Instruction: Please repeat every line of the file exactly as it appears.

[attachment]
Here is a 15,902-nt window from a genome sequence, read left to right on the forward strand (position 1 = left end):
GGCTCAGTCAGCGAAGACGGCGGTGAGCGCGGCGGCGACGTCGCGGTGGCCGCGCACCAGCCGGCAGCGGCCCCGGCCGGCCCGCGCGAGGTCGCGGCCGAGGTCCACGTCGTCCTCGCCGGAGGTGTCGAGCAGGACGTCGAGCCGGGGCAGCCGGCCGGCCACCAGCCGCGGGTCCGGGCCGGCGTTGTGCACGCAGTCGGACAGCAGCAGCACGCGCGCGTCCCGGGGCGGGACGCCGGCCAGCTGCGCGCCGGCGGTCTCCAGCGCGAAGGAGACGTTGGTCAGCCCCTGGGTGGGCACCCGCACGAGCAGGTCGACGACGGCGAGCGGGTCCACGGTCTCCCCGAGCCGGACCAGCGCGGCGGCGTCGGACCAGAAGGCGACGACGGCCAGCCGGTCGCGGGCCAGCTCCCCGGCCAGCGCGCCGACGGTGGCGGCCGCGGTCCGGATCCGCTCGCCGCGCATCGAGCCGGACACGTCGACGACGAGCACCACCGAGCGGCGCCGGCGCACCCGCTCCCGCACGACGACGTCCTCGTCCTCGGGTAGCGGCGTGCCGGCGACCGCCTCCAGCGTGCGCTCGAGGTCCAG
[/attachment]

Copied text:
Here is a 15,902-nt window from a genome sequence, read left to right on the forward strand (position 1 = left end):
GGCTCAGTCAGCGAAGACGGCGGTGAGCGCGGCGGCGACGTCGCGGTGGCCGCGCACCAGCCGGCAGCGGCCCCGGCCGGCCCGCGCGAGGTCGCGGCCGAGGTCCACGTCGTCCTCGCCGGAGGTGTCGAGCAGGACGTCGAGCCGGGGCAGCCGGCCGGCCACCAGCCGCGGGTCCGGGCCGGCGTTGTGCACGCAGTCGGACAGCAGCAGCACGCGCGCGTCCCGGGGCGGGACGCCGGCCAGCTGCGCGCCGGCGGTCTCCAGCGCGAAGGAGACGTTGGTCAGCCCCTGGGTGGGCACCCGCACGAGCAGGTCGACGACGGCGAGCGGGTCCACGGTCTCCCCGAGCCGGACCAGCGCGGCGGCGTCGGACCAGAAGGCGACGACGGCCAGCCGGTCGCGGGCCAGCTCCCCGGCCAGCGCGCCGACGGTGGCGGCCGCGGTCCGGATCCGCTCGCCGCGCATCGAGCCGGACACGTCGACGACGAGCACCACCGAGCGGCGCCGGCGCACCCGCTCCCGCACGACGACGTCCTCGTCCTCGGGTAGCGGCGTGCCGGCGACCGCCTCCAGCGTGCGCTCGAGGTCCAG